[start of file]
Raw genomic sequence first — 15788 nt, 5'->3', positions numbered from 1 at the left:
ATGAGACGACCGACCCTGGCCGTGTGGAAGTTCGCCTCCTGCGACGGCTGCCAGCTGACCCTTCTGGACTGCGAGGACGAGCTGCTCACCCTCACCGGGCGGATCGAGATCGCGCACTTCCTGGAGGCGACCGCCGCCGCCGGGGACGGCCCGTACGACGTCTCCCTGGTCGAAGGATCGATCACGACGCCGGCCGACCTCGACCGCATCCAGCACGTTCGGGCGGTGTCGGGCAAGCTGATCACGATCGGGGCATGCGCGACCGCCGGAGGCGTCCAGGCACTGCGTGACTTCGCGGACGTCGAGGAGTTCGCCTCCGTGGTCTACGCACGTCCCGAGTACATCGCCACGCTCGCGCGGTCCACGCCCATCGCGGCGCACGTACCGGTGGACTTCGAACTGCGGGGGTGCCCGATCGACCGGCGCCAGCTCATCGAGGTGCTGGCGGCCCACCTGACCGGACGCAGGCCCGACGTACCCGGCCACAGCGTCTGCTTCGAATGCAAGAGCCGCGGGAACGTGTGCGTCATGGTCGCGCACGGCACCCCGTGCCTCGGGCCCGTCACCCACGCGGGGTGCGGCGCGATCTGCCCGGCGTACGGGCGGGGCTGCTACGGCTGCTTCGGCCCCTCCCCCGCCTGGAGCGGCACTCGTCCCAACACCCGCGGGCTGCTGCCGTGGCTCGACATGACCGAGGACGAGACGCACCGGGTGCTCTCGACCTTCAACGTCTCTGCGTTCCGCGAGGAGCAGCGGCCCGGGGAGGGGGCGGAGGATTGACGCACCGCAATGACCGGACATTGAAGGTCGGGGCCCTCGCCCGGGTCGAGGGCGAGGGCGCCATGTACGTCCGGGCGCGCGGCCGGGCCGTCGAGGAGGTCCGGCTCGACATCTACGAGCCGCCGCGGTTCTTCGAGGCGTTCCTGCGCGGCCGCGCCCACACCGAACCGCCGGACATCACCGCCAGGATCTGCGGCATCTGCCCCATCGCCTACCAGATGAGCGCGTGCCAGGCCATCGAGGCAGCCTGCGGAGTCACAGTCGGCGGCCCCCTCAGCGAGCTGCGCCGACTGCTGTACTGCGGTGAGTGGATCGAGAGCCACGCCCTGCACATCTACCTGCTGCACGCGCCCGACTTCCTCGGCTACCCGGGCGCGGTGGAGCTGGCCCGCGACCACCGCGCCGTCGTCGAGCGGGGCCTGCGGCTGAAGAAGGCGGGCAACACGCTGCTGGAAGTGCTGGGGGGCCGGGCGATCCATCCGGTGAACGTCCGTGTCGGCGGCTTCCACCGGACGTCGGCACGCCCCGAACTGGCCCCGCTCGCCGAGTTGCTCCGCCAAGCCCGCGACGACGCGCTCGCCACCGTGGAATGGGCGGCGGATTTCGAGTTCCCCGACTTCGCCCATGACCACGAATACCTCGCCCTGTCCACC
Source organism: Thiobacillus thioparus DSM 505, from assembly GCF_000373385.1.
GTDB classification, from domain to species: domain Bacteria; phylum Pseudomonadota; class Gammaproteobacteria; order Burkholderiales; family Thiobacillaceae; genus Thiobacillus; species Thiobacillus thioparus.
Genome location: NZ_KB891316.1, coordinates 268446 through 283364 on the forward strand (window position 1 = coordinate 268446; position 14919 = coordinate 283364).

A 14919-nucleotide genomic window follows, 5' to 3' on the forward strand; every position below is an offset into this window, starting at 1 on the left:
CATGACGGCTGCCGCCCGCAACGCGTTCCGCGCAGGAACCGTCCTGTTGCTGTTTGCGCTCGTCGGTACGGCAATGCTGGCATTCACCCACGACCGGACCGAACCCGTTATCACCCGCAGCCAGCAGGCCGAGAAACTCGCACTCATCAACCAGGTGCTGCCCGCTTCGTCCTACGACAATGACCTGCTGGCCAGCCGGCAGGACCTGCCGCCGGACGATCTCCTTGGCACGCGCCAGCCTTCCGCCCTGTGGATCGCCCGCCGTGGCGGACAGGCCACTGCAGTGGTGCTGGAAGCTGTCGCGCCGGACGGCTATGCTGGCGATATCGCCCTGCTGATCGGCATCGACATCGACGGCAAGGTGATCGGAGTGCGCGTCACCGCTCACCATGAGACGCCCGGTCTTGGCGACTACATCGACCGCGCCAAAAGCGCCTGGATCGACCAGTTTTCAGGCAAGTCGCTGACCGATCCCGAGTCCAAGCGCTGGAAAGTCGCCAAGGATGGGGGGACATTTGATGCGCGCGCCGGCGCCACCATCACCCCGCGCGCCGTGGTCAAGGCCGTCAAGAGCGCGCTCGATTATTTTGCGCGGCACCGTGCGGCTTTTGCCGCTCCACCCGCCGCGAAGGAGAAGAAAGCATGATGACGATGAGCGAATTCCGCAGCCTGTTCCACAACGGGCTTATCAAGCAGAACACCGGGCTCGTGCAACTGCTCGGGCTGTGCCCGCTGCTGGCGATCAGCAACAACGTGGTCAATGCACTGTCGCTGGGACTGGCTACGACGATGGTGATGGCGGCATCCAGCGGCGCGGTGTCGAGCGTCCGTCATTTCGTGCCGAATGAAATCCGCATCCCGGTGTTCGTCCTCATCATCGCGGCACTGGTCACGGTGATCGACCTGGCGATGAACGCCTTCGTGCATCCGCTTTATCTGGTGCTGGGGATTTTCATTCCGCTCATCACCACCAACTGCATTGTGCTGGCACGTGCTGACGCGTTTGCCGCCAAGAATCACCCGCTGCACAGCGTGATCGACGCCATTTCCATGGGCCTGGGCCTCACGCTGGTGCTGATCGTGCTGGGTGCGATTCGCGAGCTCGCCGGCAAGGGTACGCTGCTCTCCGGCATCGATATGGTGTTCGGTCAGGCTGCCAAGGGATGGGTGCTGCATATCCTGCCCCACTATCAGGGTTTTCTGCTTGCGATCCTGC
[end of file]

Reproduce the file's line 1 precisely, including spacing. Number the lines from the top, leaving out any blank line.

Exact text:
Raw genomic sequence first — 15788 nt, 5'->3', positions numbered from 1 at the left: